- Plouffe Denies Democrats Are the Problem
- Romney Spokesman Defends Candidate
- Cain: 9-9-9 Plan Will Drive Down Costs
- Plouffe: Romney Has 'No Core' on Issues
- Cain: Voters 'Genuinely Enthused' Over His Run
- Paul: Phasing Out Student Loans Won't Hurt Access to College
- Bachmann Confident on Iowa Primary
- Perry Sharply Criticial of Dec. 31 Iraq Withdrawal
- Perry 'Not Worried a Bit' Over More Obama Debates
- Perry Defends Flat-Tax Rate
3:16. Plouffe Denies Democrats Are the Problem
White House senior adviser David Plouffe talked up President Obama’s achievements in spite of a Congress that has achieved little success in creating jobs, but dismissed administration comments that Democrats are part of that problem.
“Sure, there's been times, obviously, when not everybody in the Democratic Party here in Washington has agreed with everything the President's done. But right now, you've got Democrats in the Senate, in the House, Democratic governors and mayor, who are standing in unison,” Plouffe told David Gregory on NBC’s Meet the Press.
Plouffe was responding to comments White House chief of staff Bill Daley made to Politico that Democrats had played a part in making it difficult for Obama to be a “chief executive.”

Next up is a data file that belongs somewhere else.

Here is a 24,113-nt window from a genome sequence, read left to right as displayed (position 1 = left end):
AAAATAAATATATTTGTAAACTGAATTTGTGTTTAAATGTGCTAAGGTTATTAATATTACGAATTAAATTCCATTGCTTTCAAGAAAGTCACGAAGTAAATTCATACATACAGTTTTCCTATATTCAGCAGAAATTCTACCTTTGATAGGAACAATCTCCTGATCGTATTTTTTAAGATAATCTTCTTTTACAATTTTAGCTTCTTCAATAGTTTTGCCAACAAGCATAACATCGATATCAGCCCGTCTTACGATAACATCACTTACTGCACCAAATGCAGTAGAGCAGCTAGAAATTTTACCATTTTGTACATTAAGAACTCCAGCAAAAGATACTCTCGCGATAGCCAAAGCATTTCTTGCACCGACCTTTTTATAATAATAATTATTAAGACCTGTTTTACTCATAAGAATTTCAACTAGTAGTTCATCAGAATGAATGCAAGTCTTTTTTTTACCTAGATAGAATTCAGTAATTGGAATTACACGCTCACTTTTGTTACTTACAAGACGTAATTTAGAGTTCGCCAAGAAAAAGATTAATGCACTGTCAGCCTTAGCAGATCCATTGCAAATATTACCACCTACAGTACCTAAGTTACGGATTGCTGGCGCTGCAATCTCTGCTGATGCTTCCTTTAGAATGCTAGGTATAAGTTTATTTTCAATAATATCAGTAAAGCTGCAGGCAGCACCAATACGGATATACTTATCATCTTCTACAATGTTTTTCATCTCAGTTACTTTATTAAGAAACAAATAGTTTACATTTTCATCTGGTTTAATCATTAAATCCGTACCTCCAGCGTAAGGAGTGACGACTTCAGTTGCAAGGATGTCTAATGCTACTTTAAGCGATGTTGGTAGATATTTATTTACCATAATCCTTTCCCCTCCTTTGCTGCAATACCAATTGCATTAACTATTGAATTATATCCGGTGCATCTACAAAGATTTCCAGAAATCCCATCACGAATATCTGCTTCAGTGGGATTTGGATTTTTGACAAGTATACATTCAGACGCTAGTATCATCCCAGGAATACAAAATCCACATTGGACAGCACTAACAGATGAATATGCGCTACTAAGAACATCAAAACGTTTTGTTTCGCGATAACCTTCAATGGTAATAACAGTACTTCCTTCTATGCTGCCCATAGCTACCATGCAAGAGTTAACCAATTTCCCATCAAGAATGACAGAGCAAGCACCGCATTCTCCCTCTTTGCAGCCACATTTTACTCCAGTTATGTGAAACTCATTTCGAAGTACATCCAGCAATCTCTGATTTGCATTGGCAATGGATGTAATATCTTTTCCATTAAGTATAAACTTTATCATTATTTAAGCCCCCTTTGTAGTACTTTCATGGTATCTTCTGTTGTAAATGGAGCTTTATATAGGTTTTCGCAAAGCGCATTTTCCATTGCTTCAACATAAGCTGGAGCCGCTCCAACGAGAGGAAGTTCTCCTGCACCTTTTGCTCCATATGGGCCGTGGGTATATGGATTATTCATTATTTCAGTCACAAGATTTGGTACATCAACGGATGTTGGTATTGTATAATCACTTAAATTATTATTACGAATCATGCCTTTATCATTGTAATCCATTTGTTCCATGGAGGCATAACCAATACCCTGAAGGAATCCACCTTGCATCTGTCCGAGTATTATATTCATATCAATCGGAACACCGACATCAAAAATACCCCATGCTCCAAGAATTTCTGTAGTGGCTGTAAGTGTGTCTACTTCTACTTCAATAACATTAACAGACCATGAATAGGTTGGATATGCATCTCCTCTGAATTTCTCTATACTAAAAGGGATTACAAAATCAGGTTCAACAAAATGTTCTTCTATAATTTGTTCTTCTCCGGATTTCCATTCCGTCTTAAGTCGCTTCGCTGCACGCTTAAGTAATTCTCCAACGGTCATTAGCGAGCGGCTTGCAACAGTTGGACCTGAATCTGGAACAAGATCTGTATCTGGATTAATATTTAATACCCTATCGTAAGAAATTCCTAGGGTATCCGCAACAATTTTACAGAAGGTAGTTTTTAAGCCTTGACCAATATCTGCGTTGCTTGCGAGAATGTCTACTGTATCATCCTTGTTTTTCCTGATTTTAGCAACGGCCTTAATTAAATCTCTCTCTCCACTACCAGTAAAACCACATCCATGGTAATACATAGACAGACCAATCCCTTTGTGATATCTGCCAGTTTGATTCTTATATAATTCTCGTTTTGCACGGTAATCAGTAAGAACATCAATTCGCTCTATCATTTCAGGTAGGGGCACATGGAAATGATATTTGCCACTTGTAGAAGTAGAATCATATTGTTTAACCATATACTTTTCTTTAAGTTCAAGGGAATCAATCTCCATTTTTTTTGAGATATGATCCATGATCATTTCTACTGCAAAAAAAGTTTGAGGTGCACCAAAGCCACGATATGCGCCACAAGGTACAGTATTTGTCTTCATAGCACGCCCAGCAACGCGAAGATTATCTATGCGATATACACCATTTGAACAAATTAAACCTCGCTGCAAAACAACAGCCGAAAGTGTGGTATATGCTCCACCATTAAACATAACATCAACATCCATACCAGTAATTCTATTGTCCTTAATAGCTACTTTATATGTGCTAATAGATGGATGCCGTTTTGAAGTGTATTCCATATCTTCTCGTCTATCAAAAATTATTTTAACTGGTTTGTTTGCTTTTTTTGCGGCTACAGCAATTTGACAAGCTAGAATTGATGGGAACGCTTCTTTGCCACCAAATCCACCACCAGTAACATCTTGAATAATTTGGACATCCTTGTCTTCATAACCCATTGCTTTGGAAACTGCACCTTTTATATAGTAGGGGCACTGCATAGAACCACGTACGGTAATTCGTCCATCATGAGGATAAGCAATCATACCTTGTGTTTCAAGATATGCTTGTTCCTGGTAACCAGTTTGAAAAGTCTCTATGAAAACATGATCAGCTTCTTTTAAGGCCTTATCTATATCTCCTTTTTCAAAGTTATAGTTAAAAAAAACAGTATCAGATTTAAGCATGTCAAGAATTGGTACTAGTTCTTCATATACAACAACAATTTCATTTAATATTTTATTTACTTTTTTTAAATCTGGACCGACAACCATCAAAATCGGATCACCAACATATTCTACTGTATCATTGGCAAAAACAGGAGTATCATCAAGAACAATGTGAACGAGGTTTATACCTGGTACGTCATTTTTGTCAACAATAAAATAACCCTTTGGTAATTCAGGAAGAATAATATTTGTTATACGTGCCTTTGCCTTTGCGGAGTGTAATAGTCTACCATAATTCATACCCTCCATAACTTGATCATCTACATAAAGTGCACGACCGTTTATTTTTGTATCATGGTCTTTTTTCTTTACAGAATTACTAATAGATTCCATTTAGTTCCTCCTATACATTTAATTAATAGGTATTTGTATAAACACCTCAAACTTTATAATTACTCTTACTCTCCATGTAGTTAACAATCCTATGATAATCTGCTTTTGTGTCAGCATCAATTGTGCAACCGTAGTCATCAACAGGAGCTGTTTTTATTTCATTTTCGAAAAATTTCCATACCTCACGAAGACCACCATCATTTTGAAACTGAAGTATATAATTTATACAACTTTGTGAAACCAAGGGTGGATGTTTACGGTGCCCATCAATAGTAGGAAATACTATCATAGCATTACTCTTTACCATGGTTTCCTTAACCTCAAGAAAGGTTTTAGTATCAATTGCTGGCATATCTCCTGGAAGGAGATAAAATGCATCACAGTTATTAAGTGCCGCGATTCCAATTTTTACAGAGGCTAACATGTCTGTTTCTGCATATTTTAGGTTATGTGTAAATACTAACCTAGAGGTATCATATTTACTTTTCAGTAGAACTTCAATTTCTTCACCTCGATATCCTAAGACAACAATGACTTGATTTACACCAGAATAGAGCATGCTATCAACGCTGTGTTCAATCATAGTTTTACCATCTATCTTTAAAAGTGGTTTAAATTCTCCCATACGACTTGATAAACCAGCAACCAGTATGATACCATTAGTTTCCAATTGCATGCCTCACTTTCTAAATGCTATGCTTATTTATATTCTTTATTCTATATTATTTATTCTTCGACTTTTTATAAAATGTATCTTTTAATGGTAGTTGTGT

“What I think Bill would tell you is in the moment we're in right now, trying to pass [the president’s jobs bill], trying to reduce the deficit in the right way, trying to do everything we can to help the middle class. It's the Republican Party here in Washington that's the problem,” Plouffe said.
Plouffe also came close to accusing Republicans of working to keep the economy in bad shape in order to unseat Obama in the 2012 elections.
“Right now, you've got a Republican Party in Washington that almost seems to think the economy—is in urgent shape,” Plouffe said. “Every independent economist who's looking at the Republican jobs plan in Washington says it wouldn't do anything to create jobs in the short term.”
Plouffe also dismissed questions on whether the president was in a “funk,” on the campaign trail last week.
“The president is saying the country's been through a tough time, obviously. And we're going to have to go out there, and we're going to have a tough election. But I think for our supporters--one of the other things he said at these events he did on the political side, was he promised change. And that's exactly what he's delivered,” Plouffe said.
-- Meghan McCarthy